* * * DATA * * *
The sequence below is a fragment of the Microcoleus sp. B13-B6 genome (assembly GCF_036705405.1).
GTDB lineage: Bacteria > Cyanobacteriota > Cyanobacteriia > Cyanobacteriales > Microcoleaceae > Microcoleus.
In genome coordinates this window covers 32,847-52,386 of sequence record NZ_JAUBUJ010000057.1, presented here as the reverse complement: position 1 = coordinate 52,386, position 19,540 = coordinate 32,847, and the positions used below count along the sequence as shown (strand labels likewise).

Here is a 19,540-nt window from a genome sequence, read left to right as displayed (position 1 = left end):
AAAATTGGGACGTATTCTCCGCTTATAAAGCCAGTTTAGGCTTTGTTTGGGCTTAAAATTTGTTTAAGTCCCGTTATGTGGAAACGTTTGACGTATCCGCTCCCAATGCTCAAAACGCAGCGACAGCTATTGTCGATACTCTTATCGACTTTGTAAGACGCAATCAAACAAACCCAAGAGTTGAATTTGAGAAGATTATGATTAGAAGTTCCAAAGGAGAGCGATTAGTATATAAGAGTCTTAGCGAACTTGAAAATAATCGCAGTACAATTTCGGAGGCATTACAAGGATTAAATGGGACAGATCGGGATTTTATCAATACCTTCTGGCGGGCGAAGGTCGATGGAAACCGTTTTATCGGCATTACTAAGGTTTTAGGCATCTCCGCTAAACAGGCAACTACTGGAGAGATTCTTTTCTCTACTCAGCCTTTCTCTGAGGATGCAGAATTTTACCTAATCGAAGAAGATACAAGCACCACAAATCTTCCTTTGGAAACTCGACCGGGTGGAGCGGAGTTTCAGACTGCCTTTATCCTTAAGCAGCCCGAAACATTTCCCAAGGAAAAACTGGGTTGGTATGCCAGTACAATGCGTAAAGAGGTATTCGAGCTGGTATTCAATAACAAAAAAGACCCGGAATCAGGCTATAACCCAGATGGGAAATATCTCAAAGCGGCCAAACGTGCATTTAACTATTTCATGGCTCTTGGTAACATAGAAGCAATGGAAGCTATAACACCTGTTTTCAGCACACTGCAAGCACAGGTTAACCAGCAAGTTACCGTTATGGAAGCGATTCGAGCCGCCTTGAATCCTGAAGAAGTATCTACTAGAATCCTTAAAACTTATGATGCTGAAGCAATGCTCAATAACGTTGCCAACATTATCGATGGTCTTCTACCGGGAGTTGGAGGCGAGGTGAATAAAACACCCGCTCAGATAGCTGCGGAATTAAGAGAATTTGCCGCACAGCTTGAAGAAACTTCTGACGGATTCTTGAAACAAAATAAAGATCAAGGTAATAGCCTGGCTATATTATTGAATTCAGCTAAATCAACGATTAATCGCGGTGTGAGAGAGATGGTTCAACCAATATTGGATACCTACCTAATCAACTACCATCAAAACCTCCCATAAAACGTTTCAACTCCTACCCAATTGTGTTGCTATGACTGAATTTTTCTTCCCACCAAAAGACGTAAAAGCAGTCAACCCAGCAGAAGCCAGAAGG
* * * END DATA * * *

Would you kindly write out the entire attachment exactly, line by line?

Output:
The sequence below is a fragment of the Microcoleus sp. B13-B6 genome (assembly GCF_036705405.1).
GTDB lineage: Bacteria > Cyanobacteriota > Cyanobacteriia > Cyanobacteriales > Microcoleaceae > Microcoleus.
In genome coordinates this window covers 32,847-52,386 of sequence record NZ_JAUBUJ010000057.1, presented here as the reverse complement: position 1 = coordinate 52,386, position 19,540 = coordinate 32,847, and the positions used below count along the sequence as shown (strand labels likewise).

Here is a 19,540-nt window from a genome sequence, read left to right as displayed (position 1 = left end):
AAAATTGGGACGTATTCTCCGCTTATAAAGCCAGTTTAGGCTTTGTTTGGGCTTAAAATTTGTTTAAGTCCCGTTATGTGGAAACGTTTGACGTATCCGCTCCCAATGCTCAAAACGCAGCGACAGCTATTGTCGATACTCTTATCGACTTTGTAAGACGCAATCAAACAAACCCAAGAGTTGAATTTGAGAAGATTATGATTAGAAGTTCCAAAGGAGAGCGATTAGTATATAAGAGTCTTAGCGAACTTGAAAATAATCGCAGTACAATTTCGGAGGCATTACAAGGATTAAATGGGACAGATCGGGATTTTATCAATACCTTCTGGCGGGCGAAGGTCGATGGAAACCGTTTTATCGGCATTACTAAGGTTTTAGGCATCTCCGCTAAACAGGCAACTACTGGAGAGATTCTTTTCTCTACTCAGCCTTTCTCTGAGGATGCAGAATTTTACCTAATCGAAGAAGATACAAGCACCACAAATCTTCCTTTGGAAACTCGACCGGGTGGAGCGGAGTTTCAGACTGCCTTTATCCTTAAGCAGCCCGAAACATTTCCCAAGGAAAAACTGGGTTGGTATGCCAGTACAATGCGTAAAGAGGTATTCGAGCTGGTATTCAATAACAAAAAAGACCCGGAATCAGGCTATAACCCAGATGGGAAATATCTCAAAGCGGCCAAACGTGCATTTAACTATTTCATGGCTCTTGGTAACATAGAAGCAATGGAAGCTATAACACCTGTTTTCAGCACACTGCAAGCACAGGTTAACCAGCAAGTTACCGTTATGGAAGCGATTCGAGCCGCCTTGAATCCTGAAGAAGTATCTACTAGAATCCTTAAAACTTATGATGCTGAAGCAATGCTCAATAACGTTGCCAACATTATCGATGGTCTTCTACCGGGAGTTGGAGGCGAGGTGAATAAAACACCCGCTCAGATAGCTGCGGAATTAAGAGAATTTGCCGCACAGCTTGAAGAAACTTCTGACGGATTCTTGAAACAAAATAAAGATCAAGGTAATAGCCTGGCTATATTATTGAATTCAGCTAAATCAACGATTAATCGCGGTGTGAGAGAGATGGTTCAACCAATATTGGATACCTACCTAATCAACTACCATCAAAACCTCCCATAAAACGTTTCAACTCCTACCCAATTGTGTTGCTATGACTGAATTTTTCTTCCCACCAAAAGACGTAAAAGCAGTCAACCCAGCAGAAGCCAGAAGG